Pakistan Taliban leader killed: another drone, another Mehsud. At what cost?

by Maryyum Mehmood

MQ-1 Predator

Hakimullah Mehsud, leader of the Tehrik-i-Taliban Pakistan (TTP), was reported to have been killed in an American drone strike early Friday morning. According to conversations between TTP spokesmen and Pakistani news outlets,  Mehsud, along with two of his bodyguards, was killed in the village of Dade Darpakhel in North Waziristan, Pakistan. This article outlines some of the key consequences of his death for Pakistani Prime Minister Nawaz Sharif’s overtures for negotiation with the TTP and more broadly for Pakistan.

33 year old Hakimullah Mehsud succeeded Baitullah Mehsud, when his predecessor was slain under similar circumstances, in a US drone operation in the troubled regions in August 2009. Mehsud’s killing has been wrongly reported on several occasions in the past. Details surrounding the circumstances of Mehsud’s actual killing are still emerging. A bounty of $5million had been offered by the FBI since 2010.

Lacking in any formal education and dropping out of a Madrassah in his early teens, Mehsud can be seen as an archetypal TTP foot soldier. Mehsud persevered, working his way up through the ranks of the Taliban; despite his humble beginnings as one of the outfit’s truck drivers, Mehsud climbed the ladder of the Pakistani Taliban’s hierarchy. Being in charge of suicide bomb training and later becoming a spokesman for the TTP, media savvy Mehsud never failed to amuse international reporters but was also considered to be eccentric and often described as reckless. Amongst his many infamous plots, Mehsud is said to have been the mastermind behind the 2009 suicide bomb attack on the CIA officers stationed in the eastern region of Khost, Afghanistan.

The news of Mehsud’s killing comes only a day after the Pakistani government officially vocalized its desire to negotiate with the TTP. Pakistani PM, Nawaz Sharif, said on Tuesday that Pakistan was committed to holding unconditional talks with the Taliban. Mehsud echoed this statement in early October 2013, following the capture of the TTP’s second in command by US forces in Afghanistan.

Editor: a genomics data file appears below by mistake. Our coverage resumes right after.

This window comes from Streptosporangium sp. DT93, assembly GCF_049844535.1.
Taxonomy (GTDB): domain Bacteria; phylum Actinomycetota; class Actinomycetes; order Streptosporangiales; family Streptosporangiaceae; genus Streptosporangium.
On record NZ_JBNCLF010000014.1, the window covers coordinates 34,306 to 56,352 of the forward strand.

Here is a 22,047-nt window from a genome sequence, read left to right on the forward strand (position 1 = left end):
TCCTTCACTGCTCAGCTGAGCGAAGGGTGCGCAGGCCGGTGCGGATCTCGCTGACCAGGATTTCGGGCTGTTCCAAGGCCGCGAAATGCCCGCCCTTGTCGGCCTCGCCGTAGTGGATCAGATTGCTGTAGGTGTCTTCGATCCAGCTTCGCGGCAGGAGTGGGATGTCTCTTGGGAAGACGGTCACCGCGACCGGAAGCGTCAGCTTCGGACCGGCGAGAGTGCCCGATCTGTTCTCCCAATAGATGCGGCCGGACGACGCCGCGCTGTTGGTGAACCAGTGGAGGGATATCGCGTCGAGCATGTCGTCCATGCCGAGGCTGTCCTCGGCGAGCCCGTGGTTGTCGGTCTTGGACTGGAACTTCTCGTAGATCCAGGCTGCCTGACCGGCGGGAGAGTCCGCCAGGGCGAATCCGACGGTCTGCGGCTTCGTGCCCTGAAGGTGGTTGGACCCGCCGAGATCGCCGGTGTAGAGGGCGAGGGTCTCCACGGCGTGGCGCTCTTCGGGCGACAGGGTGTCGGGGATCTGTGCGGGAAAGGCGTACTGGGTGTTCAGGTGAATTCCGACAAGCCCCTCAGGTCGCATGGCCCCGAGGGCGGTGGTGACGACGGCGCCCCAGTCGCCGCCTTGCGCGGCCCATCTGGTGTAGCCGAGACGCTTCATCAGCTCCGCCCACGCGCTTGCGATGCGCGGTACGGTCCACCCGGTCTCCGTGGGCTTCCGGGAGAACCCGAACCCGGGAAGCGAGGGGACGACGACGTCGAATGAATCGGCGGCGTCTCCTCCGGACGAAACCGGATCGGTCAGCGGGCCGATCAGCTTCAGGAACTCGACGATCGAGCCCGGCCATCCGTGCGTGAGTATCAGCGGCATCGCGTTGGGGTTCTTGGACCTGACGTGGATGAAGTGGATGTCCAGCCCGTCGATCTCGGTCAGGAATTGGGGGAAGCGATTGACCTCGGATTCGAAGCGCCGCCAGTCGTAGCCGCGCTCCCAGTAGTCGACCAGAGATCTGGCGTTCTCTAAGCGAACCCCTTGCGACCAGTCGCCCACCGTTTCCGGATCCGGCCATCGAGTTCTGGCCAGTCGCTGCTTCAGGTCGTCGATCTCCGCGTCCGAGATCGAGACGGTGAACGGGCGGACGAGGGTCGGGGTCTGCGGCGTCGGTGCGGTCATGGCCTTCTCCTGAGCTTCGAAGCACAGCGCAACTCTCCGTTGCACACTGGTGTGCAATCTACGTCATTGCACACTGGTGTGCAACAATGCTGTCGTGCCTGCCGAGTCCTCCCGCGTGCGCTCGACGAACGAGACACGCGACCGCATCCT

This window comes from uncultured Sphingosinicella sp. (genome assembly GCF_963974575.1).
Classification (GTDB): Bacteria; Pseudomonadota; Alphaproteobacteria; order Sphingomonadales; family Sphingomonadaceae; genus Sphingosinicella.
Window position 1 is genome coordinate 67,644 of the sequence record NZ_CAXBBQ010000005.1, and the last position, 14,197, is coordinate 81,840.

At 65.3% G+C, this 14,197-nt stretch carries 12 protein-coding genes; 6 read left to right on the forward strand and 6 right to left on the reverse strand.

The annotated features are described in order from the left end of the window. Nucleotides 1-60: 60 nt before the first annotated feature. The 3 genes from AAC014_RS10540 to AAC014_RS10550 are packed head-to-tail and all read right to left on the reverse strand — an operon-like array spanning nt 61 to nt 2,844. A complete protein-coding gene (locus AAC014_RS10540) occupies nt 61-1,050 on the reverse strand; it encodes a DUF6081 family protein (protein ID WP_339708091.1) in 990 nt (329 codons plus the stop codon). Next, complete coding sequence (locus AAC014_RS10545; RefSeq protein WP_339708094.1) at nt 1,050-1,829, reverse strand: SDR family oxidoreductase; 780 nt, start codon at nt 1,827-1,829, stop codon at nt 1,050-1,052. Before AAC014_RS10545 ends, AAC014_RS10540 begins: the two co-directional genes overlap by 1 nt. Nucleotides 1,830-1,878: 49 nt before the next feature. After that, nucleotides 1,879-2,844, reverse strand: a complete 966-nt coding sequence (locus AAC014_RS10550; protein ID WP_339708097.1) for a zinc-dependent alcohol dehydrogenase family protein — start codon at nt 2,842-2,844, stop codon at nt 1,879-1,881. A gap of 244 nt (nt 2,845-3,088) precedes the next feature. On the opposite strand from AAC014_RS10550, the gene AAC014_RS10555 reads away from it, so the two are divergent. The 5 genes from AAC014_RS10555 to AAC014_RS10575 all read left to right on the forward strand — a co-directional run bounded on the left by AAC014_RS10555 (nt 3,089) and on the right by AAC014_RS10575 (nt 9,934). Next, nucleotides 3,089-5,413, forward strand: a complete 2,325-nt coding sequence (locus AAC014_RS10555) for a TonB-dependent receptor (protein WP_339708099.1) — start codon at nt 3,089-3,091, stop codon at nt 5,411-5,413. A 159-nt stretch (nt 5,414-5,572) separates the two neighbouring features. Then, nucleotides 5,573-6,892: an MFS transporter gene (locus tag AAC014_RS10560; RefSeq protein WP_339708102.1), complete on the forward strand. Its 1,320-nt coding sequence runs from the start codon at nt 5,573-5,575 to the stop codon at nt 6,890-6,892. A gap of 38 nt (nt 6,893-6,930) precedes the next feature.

The timely killing of Mehsud has definitely tossed a spanner into works, showing once more the premature failure of diplomacy in the region. Interior Minister of Pakistan Chaudhry Nisar Ali Khan, condemned the drone strikes, branding them as a deliberate attempt to “sabotage” his government’s plans to engage in peaceful dialogue with the Taliban. While Pakistani officials consider this to be a great step towards defeating the Taliban, the government’s stance for the time being will not err from its demand in halt for drone strikes. The government has officially issued a statement following the events on Friday, in which it  “strongly condemns the US drone strike,” lambasting drone attacks as “a violation of Pakistan’s sovereignty and territorial integrity” which “have a negative impact” on bilateral ties, regardless of the drones’ high profile targets.

In a somewhat similar fashion, much of Pakistani civil society, whilst rejoicing at the end of Mehsud, will take issue with the use of drones for their notorious track record of civilian casualties. Estimated figures show that civilians bear the brunt and for every, ‘victory’ such as the killing of Mehsud, hundreds of innocent Pakistanis are killed and labelled ‘collateral damage’. Many question whether the lives of hundreds of innocents is really a price worth paying. They demand justice. They demand accountability. Most importantly, however, the killing of Mehsud has led many frustrated by the Taliban’s reign of terror in Pakistan to question why now, and not sooner? At the other end of the spectrum, conspiracy theorists in Pakistan will condemn Nawaz Sharif for being embroiled in a charade of peace talks whilst he was allegedly aware of the plan to kill Mehsud.

Hakimullah Mehsud, like his predecessor Baitullah before him, is no more. However, the menace of the TTP, its ideology and militants very much remain. Inevitably a new leader will be announced in the coming days. Rumors suggest that Mehsud’s replacement will be a toss-up between Maulvi Omar Khalid Khurasani, of the Mahmand region and Maulana Fazlullah, leader of the Swat Taliban. Regardless of who is to take up leadership of the TTP, one thing is certain: the only way to prevent the repetition of this continuos cycle of killing and bloodshed is revolt from below, from the people on ground. In the Pakistani political context, air strikes carried out by foreign forces are certainly not a sustainable long term solution to eliminating Pakistani Taliban insurgency, putting an end to terror and establishing effective peace.


Maryyum Mehmood is a first year PhD candidate at the department of War Studies, King’s College London. Her research focuses on mechanisms of racial and religious prejudice, and responses to stigmatisation. She is also interested in South Asian security issues.

2 thoughts on “Pakistan Taliban leader killed: another drone, another Mehsud. At what cost?”

  1. Ms. Mehmood makes excellent points. Even if Hakimullah Mehsud’s death has not been, yet again, exaggerated the underlying issues remain untouched in Pakistan, having to do with the relationship between the state such as it is, the national periphery, and the great powers intervening in the region. A larger issue still is the use of drones as a form of ever-imminent capital punishment: who should have the right to administer such in this imperfect world?

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